Seven candidates are in the running, including former prime minister Manuel Valls.
There is only one woman among the candidates.
A first round ballot is being held today, with a run-off next Sunday.
After voting, Valls told reporters: “The only message to send out today is about turnout, that French voters must go and cast a ballot.
“That’s the most important thing. The cards are on the table, now let’s all take part.”
Latest opinion polls suggest Valls is the favourite, but two politicians kicked out of the Socialist government for questioning economic policies are not far behind.
Benoit Hamon is a former education minister and Arnaud Montebourg was the economy minister.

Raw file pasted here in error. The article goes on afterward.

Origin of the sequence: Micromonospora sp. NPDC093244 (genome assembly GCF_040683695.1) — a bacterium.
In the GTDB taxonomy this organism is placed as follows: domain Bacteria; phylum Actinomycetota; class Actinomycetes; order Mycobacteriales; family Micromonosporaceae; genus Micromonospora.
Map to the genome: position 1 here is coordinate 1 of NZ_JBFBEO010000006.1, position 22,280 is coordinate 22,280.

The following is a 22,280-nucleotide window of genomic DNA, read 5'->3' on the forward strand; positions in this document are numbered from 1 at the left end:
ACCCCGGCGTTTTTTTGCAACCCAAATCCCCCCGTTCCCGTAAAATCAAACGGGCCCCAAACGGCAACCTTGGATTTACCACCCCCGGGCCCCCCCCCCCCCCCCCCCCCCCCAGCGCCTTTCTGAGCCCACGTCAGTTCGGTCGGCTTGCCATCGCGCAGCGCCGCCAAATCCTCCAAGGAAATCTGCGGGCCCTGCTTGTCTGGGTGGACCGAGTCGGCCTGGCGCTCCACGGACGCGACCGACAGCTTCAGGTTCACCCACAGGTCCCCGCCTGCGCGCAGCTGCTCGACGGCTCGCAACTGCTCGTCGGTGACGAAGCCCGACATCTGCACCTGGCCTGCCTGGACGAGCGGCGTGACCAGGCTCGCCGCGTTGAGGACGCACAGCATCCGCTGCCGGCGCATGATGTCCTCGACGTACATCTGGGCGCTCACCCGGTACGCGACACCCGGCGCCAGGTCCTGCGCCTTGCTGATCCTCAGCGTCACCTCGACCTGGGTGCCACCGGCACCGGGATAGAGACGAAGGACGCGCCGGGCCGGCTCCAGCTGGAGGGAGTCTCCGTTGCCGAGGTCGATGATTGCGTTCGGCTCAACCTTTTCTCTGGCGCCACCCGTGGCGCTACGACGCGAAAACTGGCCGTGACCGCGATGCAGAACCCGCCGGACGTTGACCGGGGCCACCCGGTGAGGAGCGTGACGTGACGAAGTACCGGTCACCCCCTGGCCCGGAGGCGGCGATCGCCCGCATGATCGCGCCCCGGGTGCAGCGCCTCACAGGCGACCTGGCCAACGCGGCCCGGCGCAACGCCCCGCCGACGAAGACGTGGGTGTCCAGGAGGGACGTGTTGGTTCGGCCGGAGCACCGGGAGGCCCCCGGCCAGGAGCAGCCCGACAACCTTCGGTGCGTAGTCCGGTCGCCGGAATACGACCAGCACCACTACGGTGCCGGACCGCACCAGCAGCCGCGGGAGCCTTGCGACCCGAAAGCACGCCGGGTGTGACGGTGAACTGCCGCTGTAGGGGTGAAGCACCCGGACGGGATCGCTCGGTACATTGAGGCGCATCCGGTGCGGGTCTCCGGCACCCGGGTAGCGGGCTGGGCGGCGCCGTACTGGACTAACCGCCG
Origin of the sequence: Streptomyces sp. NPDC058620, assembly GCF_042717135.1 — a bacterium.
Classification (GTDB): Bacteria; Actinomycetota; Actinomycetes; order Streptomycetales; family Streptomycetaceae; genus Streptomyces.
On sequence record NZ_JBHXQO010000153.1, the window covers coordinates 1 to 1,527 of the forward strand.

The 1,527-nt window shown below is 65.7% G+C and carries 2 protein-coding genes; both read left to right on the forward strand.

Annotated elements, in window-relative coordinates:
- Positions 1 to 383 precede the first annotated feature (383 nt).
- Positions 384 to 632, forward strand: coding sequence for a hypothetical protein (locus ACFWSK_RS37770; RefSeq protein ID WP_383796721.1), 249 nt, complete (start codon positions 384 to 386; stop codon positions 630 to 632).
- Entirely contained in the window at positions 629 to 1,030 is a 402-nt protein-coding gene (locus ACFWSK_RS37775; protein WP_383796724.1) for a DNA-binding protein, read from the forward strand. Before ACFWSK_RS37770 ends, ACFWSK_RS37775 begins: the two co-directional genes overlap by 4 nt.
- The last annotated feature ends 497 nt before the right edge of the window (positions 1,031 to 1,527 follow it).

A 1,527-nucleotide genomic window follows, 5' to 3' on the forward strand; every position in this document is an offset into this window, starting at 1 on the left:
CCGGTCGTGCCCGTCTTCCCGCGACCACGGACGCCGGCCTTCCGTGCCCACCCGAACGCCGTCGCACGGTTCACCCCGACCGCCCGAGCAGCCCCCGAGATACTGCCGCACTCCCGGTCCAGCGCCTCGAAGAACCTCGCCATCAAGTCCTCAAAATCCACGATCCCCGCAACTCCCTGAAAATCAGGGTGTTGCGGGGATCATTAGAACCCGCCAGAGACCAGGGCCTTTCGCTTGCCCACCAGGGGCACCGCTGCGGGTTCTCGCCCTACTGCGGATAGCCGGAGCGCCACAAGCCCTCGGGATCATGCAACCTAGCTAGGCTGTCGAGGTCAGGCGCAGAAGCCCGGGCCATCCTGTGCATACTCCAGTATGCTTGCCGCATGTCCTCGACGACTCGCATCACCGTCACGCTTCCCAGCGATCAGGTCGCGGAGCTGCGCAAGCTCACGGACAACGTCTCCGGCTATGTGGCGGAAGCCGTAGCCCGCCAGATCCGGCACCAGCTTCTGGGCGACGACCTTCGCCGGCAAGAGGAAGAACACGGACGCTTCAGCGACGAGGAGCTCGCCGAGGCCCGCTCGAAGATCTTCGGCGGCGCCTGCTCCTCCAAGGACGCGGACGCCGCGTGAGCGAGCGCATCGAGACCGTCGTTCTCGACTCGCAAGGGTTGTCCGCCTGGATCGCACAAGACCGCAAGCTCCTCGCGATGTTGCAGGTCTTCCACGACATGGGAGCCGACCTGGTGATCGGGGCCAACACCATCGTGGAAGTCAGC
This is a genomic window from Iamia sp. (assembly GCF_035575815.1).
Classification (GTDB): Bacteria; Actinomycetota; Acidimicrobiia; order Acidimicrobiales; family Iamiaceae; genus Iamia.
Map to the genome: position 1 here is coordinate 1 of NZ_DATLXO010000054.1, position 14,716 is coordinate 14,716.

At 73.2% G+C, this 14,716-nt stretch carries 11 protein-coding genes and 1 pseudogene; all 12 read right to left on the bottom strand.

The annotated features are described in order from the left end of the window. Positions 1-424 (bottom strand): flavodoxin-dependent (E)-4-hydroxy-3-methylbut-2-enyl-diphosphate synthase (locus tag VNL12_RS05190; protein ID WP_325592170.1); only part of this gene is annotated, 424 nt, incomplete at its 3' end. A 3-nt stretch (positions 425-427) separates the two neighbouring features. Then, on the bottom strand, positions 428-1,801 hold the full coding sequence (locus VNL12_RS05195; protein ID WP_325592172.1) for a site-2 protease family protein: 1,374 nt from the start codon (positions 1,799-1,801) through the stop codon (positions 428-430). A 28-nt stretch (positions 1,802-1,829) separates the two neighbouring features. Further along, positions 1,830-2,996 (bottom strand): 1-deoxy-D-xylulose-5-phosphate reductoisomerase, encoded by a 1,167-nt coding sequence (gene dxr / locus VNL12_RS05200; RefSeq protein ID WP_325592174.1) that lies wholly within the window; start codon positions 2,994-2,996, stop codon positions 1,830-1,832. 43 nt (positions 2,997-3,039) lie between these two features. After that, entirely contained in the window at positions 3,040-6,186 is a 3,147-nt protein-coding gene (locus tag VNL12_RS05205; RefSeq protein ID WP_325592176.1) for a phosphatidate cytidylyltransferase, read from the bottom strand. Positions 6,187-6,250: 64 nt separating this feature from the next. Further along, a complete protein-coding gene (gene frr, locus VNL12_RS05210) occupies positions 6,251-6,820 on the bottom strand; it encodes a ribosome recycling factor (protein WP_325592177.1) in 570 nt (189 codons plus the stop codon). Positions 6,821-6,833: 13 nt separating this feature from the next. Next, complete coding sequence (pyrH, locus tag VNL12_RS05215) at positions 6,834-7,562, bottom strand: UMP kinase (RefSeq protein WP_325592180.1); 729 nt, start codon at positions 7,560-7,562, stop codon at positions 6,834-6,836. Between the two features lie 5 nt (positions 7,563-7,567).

After voting, Hamon said: “I expressed my ideas everywhere in France, and in the overseas territories, and I hope I’ve been able to convince. We’ll see.
“If the turnout is strong, it’ll give a lot of legitimacy to the chosen candidate, otherwise it’ll be more difficult. So, we need a big turnout.”
But the polls also suggest that the Socialists have little chance of winning the presidential ballot in April, no matter who the candidate is.
The political Right in France recently chose former prime minister Francois Fillon as its presidential candidate, rejecting an attempt at a comeback by ex-president Nicolas Sarkozy.
Independent candidate Emmanuel Macron, a former economy minister, is also high in the polls, along with the leader of the far-right National Front party, Marine Le Pen.
Primary elections held on the Left and Right are a relatively new concept in France.
The voting is open to ordinary members of the public, as long as they declare that they share the party’s values and make a token payment of one or two euros. (Euronews)